[dropcap style=”font-size:100px; color:#992211;”]W[/dropcap]ith the domestication of vandalism or the obscenity of households, the writing is on the wall.
A thick and tangy smell of paint. That’s what I first noticed as I walked into Lazarides Gallery off Oxford Street. Not a huge surprise, being an art gallery and all. However this was no heady oil paint or sweet and subtle watercolour. This was the blended stench of solvent, ink and PVA, and it filled me with memories of a misspent youth. This clearly defined and overpowering odour could only mean one thing. Dollhouses.
Whether or not this was intentional, the strong aroma of glue and plaster of Paris made this exhibit multi-sensory and childlike. There’s nothing like noxious chemicals to stir my cerebellum.
The pieces were small scale representations of household scenes: a hearth, a bathroom; a doorway. Each had it’s own cornucopia of graffiti decorating the scene. The graffiti pronounced metaphors and cryptic critiques which centred on a range of themes concerning waste, vice and disillusionment. The friezes depicted empty spaces, often mould ridden and with an air of abandonment. They made me think of dejected squats and derelict buildings.
My first and last question was therefore quickly established; was the artist making a statement about the beauty of graffiti or the tragedy of disuse? Perhaps Miranda Donovan was drawn to the symmetry of both concepts, a stigmatised anti-social product alongside a destructive societal oversight. We ignore the empty buildings but we pay attention to the vandalism of them.
The canvases for Donavan’s colourful and poetic declarations were dollhouse like scenes. They had wonderful attention to detail, often with rust and mildew abusing the ornate interiors. Some were inviting, signatures of home life that were left understated. A lone chandelier hung within ‘Voguish’ symbolizing a room of opulence, a place to be charmed. The lights were now out and the walls were layered with giant curved letters and tight sharp scribbles. Illustrating how the scenes impressed upon you, making you see them as they would be when life-sized. Yet the choice to make these as microcosms of life, was pivotal to Donavan’s message.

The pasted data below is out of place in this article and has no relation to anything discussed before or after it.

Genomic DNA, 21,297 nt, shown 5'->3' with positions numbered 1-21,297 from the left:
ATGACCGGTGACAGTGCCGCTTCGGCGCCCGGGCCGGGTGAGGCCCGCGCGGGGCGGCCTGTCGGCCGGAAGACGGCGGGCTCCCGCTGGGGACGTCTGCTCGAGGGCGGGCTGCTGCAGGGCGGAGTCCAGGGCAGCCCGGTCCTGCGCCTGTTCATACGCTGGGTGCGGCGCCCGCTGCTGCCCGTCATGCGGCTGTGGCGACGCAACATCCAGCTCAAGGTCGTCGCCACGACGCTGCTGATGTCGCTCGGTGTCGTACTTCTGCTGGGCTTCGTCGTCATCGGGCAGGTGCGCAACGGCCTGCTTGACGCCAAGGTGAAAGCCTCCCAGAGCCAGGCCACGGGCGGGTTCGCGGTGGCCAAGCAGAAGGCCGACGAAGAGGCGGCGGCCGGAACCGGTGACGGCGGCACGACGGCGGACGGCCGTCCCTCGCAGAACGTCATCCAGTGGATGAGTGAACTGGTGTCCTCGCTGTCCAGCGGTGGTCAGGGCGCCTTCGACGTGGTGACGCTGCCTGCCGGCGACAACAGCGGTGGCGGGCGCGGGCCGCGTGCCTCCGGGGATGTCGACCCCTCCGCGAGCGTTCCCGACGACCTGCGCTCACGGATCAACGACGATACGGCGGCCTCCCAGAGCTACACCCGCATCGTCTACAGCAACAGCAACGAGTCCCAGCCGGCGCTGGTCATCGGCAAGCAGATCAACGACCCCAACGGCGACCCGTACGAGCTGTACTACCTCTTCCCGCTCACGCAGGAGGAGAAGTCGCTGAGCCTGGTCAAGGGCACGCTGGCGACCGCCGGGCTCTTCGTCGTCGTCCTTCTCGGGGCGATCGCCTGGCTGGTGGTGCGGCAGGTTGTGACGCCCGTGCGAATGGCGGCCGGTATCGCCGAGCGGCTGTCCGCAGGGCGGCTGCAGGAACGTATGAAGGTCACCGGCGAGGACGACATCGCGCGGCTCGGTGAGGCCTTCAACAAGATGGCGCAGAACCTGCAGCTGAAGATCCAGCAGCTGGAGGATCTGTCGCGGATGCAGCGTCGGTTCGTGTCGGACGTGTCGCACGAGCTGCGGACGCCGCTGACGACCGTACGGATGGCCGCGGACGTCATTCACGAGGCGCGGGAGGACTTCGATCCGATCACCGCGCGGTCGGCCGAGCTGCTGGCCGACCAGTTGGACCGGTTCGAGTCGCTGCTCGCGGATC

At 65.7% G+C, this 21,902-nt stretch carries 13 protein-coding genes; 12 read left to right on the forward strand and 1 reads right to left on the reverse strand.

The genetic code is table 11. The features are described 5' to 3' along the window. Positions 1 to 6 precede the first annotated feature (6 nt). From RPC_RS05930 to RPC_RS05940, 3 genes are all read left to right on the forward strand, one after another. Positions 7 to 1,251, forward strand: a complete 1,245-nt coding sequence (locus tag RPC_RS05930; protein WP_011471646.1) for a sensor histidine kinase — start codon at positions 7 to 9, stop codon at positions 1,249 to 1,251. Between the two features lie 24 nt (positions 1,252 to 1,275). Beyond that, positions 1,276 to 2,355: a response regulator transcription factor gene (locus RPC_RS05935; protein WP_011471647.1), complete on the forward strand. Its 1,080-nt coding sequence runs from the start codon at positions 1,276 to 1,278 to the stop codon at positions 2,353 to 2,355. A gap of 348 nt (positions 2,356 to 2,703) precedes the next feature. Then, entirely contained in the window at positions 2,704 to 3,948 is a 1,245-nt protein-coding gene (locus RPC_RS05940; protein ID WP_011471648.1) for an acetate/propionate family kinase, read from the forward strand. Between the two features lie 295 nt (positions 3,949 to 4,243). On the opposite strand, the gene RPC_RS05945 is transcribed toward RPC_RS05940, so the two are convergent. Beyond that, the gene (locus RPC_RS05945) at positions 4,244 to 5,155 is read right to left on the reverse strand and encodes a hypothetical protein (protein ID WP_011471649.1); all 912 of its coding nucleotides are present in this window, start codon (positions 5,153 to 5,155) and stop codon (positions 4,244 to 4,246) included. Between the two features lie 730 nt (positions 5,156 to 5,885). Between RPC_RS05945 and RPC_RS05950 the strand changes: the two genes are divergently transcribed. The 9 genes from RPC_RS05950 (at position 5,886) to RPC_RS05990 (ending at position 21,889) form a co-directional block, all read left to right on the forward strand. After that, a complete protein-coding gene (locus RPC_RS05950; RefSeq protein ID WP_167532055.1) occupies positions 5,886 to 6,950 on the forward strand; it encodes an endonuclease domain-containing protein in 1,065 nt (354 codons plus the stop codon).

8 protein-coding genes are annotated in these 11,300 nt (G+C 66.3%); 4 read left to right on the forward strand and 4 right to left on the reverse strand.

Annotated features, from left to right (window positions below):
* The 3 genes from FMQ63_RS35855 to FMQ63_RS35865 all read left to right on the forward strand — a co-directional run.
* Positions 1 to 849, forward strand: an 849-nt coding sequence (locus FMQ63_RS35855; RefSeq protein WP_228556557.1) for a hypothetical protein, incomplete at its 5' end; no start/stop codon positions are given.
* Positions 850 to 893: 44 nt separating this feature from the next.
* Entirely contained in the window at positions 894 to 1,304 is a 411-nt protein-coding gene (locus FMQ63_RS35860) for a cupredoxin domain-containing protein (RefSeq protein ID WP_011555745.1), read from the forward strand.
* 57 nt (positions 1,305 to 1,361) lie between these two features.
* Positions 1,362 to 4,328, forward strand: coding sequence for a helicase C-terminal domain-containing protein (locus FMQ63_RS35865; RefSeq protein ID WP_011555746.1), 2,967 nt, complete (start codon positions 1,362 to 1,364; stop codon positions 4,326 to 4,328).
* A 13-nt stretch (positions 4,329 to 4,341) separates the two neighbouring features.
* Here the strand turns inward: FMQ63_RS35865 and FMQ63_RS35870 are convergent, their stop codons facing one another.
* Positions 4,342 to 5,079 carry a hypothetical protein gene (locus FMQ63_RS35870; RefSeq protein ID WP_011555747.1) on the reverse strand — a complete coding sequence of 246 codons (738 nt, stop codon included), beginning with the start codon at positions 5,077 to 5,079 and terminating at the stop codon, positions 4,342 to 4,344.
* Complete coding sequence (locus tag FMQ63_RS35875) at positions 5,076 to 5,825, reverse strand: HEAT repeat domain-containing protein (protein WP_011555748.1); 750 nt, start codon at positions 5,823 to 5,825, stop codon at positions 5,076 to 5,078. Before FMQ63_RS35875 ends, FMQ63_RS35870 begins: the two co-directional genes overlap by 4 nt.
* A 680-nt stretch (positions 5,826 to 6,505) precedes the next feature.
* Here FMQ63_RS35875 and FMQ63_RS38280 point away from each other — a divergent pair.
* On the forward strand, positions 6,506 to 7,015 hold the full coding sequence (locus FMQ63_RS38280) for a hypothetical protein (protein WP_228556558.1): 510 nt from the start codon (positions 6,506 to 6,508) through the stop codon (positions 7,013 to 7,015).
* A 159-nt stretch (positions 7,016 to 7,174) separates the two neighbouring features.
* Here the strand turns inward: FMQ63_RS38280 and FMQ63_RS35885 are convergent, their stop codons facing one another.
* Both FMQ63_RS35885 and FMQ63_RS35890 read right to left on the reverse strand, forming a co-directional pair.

The curating of the works was also vital and very tactfully done. The placement of the pieces Shabby Chic and Identity caught my attention powerfully. One shows a room that had been covered with graffiti and then whitewashed to remove it. To its left was a chavtastic piece of branding vandalism, with Coco Chanel wallpaper and an Apple fridge. One depicts the removal of illegal art whereas the other shows the display of corporate graffiti, brand licensed tagging that encroaches in our homes and private lives.
The majority of the works reflected a cause and effect process, a social issue and the compounding effect it has on the home. Grub’s Up was a kitchen frieze with graffiti of two pigs eating from a trough above the counter. Tags reminiscent of a serial killer decorated the kitchen drawers: ‘feeding frenzy’, ‘greed’, ‘sloth’ and ‘more’. The harrowing use of tag script was also employed strongly in Overload, where a fireplace housed enough alcohol to get a Scottish army drunk. Tags saying ‘we were happy’, ‘lived a lie’, ‘joke’ are overwhelmed by the authority of the ‘Repossession’ stamp. The loss of the home due to overindulgence in vice is a story we all know but is told thoroughly and vividly at this exhibit.